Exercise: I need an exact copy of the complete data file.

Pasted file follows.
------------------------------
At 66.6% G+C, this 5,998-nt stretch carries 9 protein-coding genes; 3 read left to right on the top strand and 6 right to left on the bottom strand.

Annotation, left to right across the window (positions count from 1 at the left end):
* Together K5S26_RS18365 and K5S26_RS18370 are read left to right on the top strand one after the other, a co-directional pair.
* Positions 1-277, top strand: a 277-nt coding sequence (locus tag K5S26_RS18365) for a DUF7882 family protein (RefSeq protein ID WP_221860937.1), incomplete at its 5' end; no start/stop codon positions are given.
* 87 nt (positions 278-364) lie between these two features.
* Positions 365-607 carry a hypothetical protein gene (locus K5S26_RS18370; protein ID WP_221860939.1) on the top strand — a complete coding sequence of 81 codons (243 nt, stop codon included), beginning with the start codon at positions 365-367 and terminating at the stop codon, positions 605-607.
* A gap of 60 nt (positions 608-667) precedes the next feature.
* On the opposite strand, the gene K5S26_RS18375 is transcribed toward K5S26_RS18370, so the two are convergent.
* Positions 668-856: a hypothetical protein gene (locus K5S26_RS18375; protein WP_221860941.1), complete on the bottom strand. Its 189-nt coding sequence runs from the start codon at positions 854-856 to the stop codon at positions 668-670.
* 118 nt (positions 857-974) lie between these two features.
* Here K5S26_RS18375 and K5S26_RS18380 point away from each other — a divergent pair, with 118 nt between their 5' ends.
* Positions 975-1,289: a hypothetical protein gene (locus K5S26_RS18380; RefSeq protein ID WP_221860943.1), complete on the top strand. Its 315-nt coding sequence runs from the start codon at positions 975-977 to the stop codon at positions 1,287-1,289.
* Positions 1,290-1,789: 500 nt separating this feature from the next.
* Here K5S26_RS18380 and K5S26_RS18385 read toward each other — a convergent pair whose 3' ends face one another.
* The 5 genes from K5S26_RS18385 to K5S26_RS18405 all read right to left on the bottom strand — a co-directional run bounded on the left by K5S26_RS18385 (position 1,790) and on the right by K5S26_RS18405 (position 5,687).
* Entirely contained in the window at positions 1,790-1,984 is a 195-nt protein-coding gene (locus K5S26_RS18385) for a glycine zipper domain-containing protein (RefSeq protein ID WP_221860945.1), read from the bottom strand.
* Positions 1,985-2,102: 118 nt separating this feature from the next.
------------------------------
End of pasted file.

At 66.6% G+C, this 5,998-nt stretch carries 9 protein-coding genes; 3 read left to right on the top strand and 6 right to left on the bottom strand.

Annotation, left to right across the window (positions count from 1 at the left end):
* Together K5S26_RS18365 and K5S26_RS18370 are read left to right on the top strand one after the other, a co-directional pair.
* Positions 1-277, top strand: a 277-nt coding sequence (locus tag K5S26_RS18365) for a DUF7882 family protein (RefSeq protein ID WP_221860937.1), incomplete at its 5' end; no start/stop codon positions are given.
* 87 nt (positions 278-364) lie between these two features.
* Positions 365-607 carry a hypothetical protein gene (locus K5S26_RS18370; protein ID WP_221860939.1) on the top strand — a complete coding sequence of 81 codons (243 nt, stop codon included), beginning with the start codon at positions 365-367 and terminating at the stop codon, positions 605-607.
* A gap of 60 nt (positions 608-667) precedes the next feature.
* On the opposite strand, the gene K5S26_RS18375 is transcribed toward K5S26_RS18370, so the two are convergent.
* Positions 668-856: a hypothetical protein gene (locus K5S26_RS18375; protein WP_221860941.1), complete on the bottom strand. Its 189-nt coding sequence runs from the start codon at positions 854-856 to the stop codon at positions 668-670.
* 118 nt (positions 857-974) lie between these two features.
* Here K5S26_RS18375 and K5S26_RS18380 point away from each other — a divergent pair, with 118 nt between their 5' ends.
* Positions 975-1,289: a hypothetical protein gene (locus K5S26_RS18380; RefSeq protein ID WP_221860943.1), complete on the top strand. Its 315-nt coding sequence runs from the start codon at positions 975-977 to the stop codon at positions 1,287-1,289.
* Positions 1,290-1,789: 500 nt separating this feature from the next.
* Here K5S26_RS18380 and K5S26_RS18385 read toward each other — a convergent pair whose 3' ends face one another.
* The 5 genes from K5S26_RS18385 to K5S26_RS18405 all read right to left on the bottom strand — a co-directional run bounded on the left by K5S26_RS18385 (position 1,790) and on the right by K5S26_RS18405 (position 5,687).
* Entirely contained in the window at positions 1,790-1,984 is a 195-nt protein-coding gene (locus K5S26_RS18385) for a glycine zipper domain-containing protein (RefSeq protein ID WP_221860945.1), read from the bottom strand.
* Positions 1,985-2,102: 118 nt separating this feature from the next.